Citizen Ben

The great struggles of the 20th century were against fascism and then communism. As was made clear on Sept. 11, the great struggle of the 21st century will be between the forces of fanatic fundamentalism and those of tolerance. It is important to remember that America was not born with the virtue of religious tolerance, but had to acquire it. One of the myths is that the first settlers were advocates of religious freedom. In fact, the Puritans were very intolerant, not only of witches but also of any deviation from the tribal orthodoxy. The most arcane antinomian dispute ended up forcing people to move and found a new state like Rhode Island.

Franklin's freethinking unnerved his family. When his parents wrote of their concern over his "erroneous opinions," Franklin replied with a letter that spelled out a religious philosophy based on tolerance that would last his life. It would be vain for any person to insist that "all the doctrines he holds are true and all he rejects are false." The same could be said of the opinions of different religions. He had little use for the doctrinal distinctions his mother worried about. "I think vital religion has always suffered when orthodoxy is more regarded than virtue. And the Scripture assures me that at the last day we shall not be examined by what we thought, but what we did ... that we did good to our fellow creatures. See Matthew 26." (His parents, a bit more versed in the Scripture, probably caught that he meant Matthew 25.)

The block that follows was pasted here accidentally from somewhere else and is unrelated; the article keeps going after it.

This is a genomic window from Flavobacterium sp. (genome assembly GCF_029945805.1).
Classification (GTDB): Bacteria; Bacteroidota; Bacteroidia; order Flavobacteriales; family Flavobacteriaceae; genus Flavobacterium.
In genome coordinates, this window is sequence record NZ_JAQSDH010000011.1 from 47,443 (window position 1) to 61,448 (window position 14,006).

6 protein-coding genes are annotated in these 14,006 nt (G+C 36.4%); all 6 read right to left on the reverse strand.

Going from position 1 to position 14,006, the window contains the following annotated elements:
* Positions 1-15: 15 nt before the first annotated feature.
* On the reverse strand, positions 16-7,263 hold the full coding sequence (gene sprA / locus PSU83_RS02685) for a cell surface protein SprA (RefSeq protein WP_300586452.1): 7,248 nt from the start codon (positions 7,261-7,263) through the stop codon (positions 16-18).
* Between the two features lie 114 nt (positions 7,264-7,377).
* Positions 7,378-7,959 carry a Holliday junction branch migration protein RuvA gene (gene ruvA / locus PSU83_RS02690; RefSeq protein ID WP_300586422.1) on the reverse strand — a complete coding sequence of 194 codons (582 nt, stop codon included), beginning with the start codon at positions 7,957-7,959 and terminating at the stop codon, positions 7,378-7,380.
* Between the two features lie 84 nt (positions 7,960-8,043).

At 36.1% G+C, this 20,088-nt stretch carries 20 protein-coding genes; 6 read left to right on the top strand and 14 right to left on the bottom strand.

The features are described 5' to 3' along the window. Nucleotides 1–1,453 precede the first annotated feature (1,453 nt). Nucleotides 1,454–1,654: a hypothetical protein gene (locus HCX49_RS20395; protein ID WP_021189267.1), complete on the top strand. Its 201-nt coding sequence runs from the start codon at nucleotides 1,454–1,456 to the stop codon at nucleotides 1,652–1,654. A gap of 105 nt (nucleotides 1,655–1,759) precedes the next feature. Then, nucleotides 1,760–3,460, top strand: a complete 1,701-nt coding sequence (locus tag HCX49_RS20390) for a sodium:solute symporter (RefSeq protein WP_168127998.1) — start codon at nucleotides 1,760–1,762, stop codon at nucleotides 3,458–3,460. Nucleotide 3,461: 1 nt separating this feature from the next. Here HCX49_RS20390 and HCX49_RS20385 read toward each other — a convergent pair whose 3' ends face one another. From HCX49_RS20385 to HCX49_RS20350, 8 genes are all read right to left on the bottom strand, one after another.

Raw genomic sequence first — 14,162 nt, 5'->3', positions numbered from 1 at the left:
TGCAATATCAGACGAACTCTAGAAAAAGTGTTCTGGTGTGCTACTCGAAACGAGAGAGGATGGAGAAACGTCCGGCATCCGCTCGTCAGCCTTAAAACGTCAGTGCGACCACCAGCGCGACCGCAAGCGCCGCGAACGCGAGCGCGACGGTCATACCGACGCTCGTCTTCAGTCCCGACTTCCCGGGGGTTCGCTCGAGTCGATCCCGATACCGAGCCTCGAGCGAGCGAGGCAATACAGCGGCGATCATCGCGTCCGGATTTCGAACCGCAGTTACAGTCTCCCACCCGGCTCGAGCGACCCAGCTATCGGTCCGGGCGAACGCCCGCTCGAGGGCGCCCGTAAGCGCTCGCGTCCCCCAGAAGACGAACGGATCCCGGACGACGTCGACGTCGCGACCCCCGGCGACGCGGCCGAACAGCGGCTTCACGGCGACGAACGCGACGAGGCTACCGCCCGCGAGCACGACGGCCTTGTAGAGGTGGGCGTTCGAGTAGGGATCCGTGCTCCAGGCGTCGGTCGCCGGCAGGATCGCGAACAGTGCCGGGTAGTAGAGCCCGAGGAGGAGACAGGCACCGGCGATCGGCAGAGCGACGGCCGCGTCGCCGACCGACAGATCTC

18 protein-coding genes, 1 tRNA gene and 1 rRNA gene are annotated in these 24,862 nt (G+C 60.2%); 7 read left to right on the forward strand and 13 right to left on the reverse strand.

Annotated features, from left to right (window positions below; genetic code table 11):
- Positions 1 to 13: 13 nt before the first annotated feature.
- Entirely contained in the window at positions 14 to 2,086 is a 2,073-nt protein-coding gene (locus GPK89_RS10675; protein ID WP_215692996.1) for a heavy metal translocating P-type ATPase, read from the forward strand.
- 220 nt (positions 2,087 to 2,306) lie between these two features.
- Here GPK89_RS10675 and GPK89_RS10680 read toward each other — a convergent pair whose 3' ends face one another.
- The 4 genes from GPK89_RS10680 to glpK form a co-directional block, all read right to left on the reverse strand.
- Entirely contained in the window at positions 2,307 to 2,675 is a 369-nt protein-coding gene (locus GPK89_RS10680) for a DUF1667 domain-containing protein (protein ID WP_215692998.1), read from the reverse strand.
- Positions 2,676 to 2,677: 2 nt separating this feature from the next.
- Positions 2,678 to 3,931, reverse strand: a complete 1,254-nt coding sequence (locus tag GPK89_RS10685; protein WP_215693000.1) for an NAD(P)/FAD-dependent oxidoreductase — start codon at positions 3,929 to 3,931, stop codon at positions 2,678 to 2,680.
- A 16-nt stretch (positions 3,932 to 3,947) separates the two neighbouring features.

Post a Comment

<< Home